Dr. Heather Sandison: The GI-MAP test is the one that I use. I like it because it’s just a single collection of the … It’s not very glamorous to be testing your stool, to be collecting that. And so, nobody likes to do it, but we get so much information from it that we can use to look at … Secretory IgA, for example, is a measure of gut immune function. Are you able to mount an immune response should you be exposed to a pathogen via food? And we look at elastase levels. Are you able to digest so that you can then absorb those nutrients? And these things can give us a really clear picture of how to best support you. Do you need digestive enzymes, or do you need immune support? Do we need to eradicate some of the bad bugs, including parasites? Do we need to give you more probiotics? That kind of thing.

Dr. Dale Bredesen: Yeah. Such a good point. Okay. Next one here is “How to clear brain fog.” So, it’s interesting because brain fog … People have said for years everything has been backward in the Alzheimer’s field. They say, “Don’t get your APOE status checked because there’s nothing you can do about it.” Well, there’s actually a lot you can do about it. When you have brain problems, they say, “Oh, it’s probably not Alzheimer’s, so don’t think about it.”

And actually, we’re hearing now with these blood tests that have just come out, like pTau181, where people will find out, “Yeah, they’re already into SCI.” And they thought, “Oh my gosh, it was just minor, aging-related things.” So, we’re going to be seeing this more and more and more, where people have always said, “Oh, it’s brain fog. It’s not Alzheimer’s. Don’t worry.” I think that’s changing. It’s telling you these may be the earliest, earliest stages.
You don’t have any Alzheimer-related dementia today, but you may be, just as you would be with insulin resistance, heading to type 2 diabetes down the way. You’re in the earliest changes. Your energetics maybe aren’t perfect, and your inflammation is maybe also not perfect, and you’re headed down that pathway, even though it may take 20 years. And by the way, the studies show that you can find changes in the brain 20 years before a diagnosis of Alzheimer’s.

We know this is a long process. We’re hearing a lot about brain fog because of COVID-19, and it’s a very common symptom of long COVID. And so, there are lots of things to do. Again, the critical point here is not that there’s one simple protocol. If you have brain fog, please get a cognoscopy. Find out what is driving this problem. It may be leading to Alzheimer’s later, or it may not. But at this point, it doesn’t matter because anything that it’s doing, brain fog, is a relatively early phenomenon. So, you’ve got stuff you can attack.

It may be that you’ve got some long COVID. It may be that you need something like low-dose naltrexone to improve your immune status. It may be that you need to do some EWOT to get better blood flow and oxygenation. It may be that you got some sleep apnea that you’re not aware of or that you’ve got hypothyroidism. There are hundreds of things that can contribute. Please get it checked out. It’s absolutely something you can do something about. And Heather, I would ask you, in your practice, are you seeing a lot of people with brain fog?

Dr. Heather Sandison: Well, brain fog and fatigue are, by far and away, the most common complaints of people who show up in my office. I want to just add, Dr. Bredesen, that this work is so fulfilling, and so many patients are here, but I know a lot of practitioners are here as well, and I would just like to invite them into the community. We need more people who are doing this work, who are treating patients with brain fog and subjective cognitive impairment, and measurable cognitive impairment prevention because they have a family history, and there are so many people who are hungry for this.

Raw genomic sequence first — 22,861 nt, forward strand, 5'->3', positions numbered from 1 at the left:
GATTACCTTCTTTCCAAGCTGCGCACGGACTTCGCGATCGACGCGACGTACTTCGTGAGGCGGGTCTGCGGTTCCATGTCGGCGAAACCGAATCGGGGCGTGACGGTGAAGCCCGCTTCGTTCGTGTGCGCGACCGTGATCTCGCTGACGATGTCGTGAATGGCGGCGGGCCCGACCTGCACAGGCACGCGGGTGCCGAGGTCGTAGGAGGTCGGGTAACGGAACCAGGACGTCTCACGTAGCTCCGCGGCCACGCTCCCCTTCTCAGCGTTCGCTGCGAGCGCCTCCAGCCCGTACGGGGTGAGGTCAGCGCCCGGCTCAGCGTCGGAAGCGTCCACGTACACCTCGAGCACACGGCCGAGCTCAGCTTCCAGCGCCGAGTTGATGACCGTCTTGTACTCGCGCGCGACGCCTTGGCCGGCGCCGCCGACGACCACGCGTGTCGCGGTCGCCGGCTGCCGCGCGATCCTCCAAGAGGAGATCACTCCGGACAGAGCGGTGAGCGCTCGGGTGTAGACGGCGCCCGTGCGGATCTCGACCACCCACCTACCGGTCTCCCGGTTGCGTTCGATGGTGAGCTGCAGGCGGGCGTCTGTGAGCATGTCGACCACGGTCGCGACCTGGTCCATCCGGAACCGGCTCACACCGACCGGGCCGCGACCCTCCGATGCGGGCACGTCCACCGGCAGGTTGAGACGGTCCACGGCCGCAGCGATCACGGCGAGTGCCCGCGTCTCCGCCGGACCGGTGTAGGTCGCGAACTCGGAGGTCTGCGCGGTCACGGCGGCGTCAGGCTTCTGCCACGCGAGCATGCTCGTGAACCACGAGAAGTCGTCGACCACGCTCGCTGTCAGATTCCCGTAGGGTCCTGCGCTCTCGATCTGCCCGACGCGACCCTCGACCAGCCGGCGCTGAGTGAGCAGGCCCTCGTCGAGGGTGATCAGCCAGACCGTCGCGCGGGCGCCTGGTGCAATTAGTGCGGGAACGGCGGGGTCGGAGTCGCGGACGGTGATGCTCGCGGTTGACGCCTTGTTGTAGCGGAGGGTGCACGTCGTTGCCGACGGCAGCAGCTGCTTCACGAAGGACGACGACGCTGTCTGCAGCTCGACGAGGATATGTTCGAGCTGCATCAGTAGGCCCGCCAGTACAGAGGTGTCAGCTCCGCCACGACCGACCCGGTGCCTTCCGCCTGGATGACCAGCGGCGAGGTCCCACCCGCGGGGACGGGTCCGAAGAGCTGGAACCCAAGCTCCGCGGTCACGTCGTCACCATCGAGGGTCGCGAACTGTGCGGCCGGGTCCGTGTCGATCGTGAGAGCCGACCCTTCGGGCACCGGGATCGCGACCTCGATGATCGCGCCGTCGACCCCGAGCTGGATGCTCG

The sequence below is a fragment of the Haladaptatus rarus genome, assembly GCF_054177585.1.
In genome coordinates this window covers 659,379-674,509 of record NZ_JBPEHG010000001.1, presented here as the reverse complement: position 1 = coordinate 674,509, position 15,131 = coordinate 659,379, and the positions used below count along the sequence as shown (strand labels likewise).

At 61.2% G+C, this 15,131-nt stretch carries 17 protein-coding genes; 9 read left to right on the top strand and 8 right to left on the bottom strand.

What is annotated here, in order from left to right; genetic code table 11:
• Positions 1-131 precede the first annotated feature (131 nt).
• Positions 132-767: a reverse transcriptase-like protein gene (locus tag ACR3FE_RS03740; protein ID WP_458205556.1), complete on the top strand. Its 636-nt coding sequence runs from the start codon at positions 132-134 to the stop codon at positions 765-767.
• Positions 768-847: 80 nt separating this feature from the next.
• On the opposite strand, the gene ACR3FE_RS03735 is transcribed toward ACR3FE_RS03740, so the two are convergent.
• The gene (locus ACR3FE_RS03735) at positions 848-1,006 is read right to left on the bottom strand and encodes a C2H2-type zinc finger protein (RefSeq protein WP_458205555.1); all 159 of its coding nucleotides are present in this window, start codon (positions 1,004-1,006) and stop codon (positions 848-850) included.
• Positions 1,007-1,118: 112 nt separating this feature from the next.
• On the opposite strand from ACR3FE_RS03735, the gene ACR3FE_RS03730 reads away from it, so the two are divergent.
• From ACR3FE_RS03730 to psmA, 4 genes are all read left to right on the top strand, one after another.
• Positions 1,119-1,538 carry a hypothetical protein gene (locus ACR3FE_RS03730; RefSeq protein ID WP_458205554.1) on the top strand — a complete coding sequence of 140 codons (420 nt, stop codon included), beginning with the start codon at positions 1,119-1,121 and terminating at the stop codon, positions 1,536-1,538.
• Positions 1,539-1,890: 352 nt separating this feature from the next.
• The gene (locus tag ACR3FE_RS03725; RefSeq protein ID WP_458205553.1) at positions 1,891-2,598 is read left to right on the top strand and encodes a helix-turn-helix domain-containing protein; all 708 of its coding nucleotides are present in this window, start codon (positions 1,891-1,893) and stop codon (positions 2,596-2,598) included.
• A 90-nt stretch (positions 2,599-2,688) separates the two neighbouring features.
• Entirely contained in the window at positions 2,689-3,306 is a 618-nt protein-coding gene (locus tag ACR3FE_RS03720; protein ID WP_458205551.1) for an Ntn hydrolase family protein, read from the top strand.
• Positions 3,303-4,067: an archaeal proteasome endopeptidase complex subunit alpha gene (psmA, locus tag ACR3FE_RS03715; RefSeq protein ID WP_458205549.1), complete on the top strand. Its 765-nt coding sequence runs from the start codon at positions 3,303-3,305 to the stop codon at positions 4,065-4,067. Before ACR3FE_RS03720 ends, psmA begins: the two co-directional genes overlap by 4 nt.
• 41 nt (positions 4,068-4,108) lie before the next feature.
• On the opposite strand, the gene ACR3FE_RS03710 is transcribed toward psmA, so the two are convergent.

We have over 500 people here on this Zoom webinar who are joining us to get answers about this. I owe my entire career to you that you have made it possible for other providers to offer this to people and get this really meaningful experience from their clinical practice. I have friends who are medical doctors, who never get that satisfaction that I have, the privilege of seeing people with an irreversible disease getting better, watching the dynamics and the relationships and their families change.

And it’s not impossible. It can feel a little bit intimidating at first, but there is so much support in the Apollo community and through the ReCODE training. And I just want everyone to know that this is an option for you. And if you’re thinking about this, whether you have a personal connection to this or a professional connection to it or an interest, please, please, please join us in this. We need you.

Dr. Dale Bredesen: Yeah. This is a really good point. And to put this into perspective again, over a million people have died now of COVID-19, but about 45 million of the currently living Americans will die of Alzheimer’s. It’s about 15% of the population will die of Alzheimer’s. It’s going to take an army out there for all of us to get these people to come in earlier. Don’t wait until late. Please come in. Get on active prevention or earliest reversals. And literally, we can dramatically, together, drop the global burden of dementia, and I think that’s the future.

I look back to times when there were global … Smallpox vaccine, polio vaccine. We need to do the same thing now. Of course, it’s not just a jab; it’s going to be a different approach. But the idea here is, let’s really work to reduce the global burden of dementia. And there are so many people in need out there. And unfortunately, they’re going in and being told the wrong thing. We had an example of a guy just the other day where he went in. This guy, unfortunately, was already into the dementia phase, and he saw a neurologist who told him, “This is just normal aging.”